Scientists detect new type of extremely reactive substance in the Earth's atmosphere

New Delhi, India Updated: May 28, 2022, 05:51 PM(IST)

Researchers have noted that 'trioxides' are formed under atmospheric conditions. Photograph:( Others )

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The study published in the journal Science reported that direct observation of "ROOOH formation from several atmospherically relevant RO2 radicals" 

A new type of extremely reactive substance, organic hydrotrioxides (ROOOH), has been detected in the Earth's atmosphere for the first time. Scientists have stated that the substance can have effects that are still unknown. It could pose threat to human health, or even impact the global climate. Trioxides are compounds with three oxygen atoms attached to each other. As per the researchers from the University of Copenhagen, the trioxides are formed under atmospheric conditions. Trioxides are even more reactive than peroxides, which have two oxygen atoms attached. Scientists had predicted that trioxides were probably in the atmosphere as well. However, it was never proven until now. 

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Professor Henrik Grum Kjærgaard of the University of Copenhagen in Denmark said, "These compounds have always been around – we just didn't know about them."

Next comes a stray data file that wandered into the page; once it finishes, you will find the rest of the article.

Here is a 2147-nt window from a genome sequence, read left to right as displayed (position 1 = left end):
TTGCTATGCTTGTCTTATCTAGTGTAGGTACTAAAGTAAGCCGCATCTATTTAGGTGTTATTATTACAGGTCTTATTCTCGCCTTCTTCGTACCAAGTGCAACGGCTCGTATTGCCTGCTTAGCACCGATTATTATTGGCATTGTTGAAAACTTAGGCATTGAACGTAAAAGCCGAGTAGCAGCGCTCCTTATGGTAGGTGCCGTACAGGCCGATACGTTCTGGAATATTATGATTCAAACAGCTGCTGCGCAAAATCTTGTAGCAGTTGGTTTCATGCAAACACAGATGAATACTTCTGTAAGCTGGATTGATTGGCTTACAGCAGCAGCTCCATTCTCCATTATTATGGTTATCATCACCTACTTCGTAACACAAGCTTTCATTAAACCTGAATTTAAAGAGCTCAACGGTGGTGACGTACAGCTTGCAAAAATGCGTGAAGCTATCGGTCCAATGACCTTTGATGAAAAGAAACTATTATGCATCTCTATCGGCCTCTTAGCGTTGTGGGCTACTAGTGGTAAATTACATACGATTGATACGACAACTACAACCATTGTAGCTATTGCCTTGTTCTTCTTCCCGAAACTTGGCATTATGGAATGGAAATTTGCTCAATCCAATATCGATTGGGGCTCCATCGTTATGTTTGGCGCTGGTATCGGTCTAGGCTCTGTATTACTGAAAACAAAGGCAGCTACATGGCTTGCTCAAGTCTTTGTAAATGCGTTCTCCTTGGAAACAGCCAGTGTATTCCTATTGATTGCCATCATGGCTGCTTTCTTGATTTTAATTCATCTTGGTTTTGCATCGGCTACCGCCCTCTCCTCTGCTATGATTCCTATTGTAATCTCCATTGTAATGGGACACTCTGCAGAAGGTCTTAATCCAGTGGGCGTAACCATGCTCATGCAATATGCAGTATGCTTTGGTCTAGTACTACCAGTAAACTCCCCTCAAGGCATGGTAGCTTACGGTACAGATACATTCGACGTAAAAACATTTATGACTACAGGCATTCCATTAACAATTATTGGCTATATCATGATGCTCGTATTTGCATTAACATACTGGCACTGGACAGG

"But the fact that we now have evidence that the compounds are formed and live for a certain amount of time means that it is possible to study their effect ... and respond if they turn out to be dangerous," he said. 

"This is what we have now accomplished. The type of compounds we discovered are unique in their structure. And, because they are extremely oxidising, they most likely bring a host of effects that we have yet to uncover," he added. 

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The study published in the journal Science reported that direct observation of "ROOOH formation from several atmospherically relevant RO2 radicals". The study added that kinetic analysis confirmed rapid RO2 + OH reactions forming ROOOH, with rate coefficients close to the collision limit. 

As per the study, the atmospheric lifetime of ROOOH is estimated to be minutes to hours. "Hydrotrioxides represent a previously omitted substance class in the atmosphere, the impact of which needs to be examined," the study added. 

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